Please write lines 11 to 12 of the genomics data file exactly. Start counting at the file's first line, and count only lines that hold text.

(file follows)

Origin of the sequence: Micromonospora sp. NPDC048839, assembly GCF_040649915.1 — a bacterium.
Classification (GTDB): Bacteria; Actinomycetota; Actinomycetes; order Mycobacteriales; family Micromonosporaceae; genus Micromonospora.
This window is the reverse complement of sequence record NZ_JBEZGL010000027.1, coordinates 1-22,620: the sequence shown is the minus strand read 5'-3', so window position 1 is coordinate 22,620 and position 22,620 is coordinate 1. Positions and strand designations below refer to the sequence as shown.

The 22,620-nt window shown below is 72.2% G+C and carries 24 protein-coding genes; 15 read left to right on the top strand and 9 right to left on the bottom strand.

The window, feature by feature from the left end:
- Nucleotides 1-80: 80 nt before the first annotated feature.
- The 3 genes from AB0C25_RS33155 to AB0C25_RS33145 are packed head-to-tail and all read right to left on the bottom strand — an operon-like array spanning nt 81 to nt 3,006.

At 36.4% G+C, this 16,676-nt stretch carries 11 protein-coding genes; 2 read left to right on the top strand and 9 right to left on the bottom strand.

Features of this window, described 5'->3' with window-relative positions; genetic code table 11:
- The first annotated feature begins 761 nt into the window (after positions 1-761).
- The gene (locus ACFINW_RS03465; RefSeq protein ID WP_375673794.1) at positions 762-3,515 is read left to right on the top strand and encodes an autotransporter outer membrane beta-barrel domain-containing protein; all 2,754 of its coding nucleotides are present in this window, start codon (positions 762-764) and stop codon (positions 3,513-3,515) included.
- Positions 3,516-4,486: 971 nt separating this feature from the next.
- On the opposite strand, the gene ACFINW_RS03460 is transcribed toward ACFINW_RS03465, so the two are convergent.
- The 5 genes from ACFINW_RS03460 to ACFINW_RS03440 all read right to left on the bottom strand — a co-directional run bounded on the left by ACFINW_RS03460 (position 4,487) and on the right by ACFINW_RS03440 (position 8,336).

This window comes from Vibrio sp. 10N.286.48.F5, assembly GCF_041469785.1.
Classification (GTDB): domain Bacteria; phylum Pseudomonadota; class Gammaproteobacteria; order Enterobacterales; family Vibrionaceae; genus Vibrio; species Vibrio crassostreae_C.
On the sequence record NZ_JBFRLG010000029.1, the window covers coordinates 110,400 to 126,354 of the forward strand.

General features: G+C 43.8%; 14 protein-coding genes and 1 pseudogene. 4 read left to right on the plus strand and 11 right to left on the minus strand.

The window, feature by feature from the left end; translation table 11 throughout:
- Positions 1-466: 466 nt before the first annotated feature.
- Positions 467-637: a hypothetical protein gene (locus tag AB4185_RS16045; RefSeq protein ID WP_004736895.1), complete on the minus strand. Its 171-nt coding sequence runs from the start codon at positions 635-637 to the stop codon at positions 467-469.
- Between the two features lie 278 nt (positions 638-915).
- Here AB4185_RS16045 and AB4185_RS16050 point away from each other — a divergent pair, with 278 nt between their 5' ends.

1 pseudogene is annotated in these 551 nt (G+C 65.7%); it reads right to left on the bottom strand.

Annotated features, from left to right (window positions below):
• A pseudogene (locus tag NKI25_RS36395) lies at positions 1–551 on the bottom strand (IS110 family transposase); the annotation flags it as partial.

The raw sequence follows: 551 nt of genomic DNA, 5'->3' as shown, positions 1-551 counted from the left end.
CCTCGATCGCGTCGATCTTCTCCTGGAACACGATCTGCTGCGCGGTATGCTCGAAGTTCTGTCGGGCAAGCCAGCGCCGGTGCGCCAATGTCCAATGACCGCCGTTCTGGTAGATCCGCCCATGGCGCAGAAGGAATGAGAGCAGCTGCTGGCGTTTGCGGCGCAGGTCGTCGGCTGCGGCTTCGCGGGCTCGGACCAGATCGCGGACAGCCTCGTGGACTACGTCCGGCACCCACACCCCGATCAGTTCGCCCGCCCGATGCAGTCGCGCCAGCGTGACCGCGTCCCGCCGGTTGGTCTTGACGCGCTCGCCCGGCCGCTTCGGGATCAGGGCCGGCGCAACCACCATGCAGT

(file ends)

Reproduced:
- The gene (locus ACFINW_RS03465; RefSeq protein ID WP_375673794.1) at positions 762-3,515 is read left to right on the top strand and encodes an autotransporter outer membrane beta-barrel domain-containing protein; all 2,754 of its coding nucleotides are present in this window, start codon (positions 762-764) and stop codon (positions 3,513-3,515) included.
- Positions 3,516-4,486: 971 nt separating this feature from the next.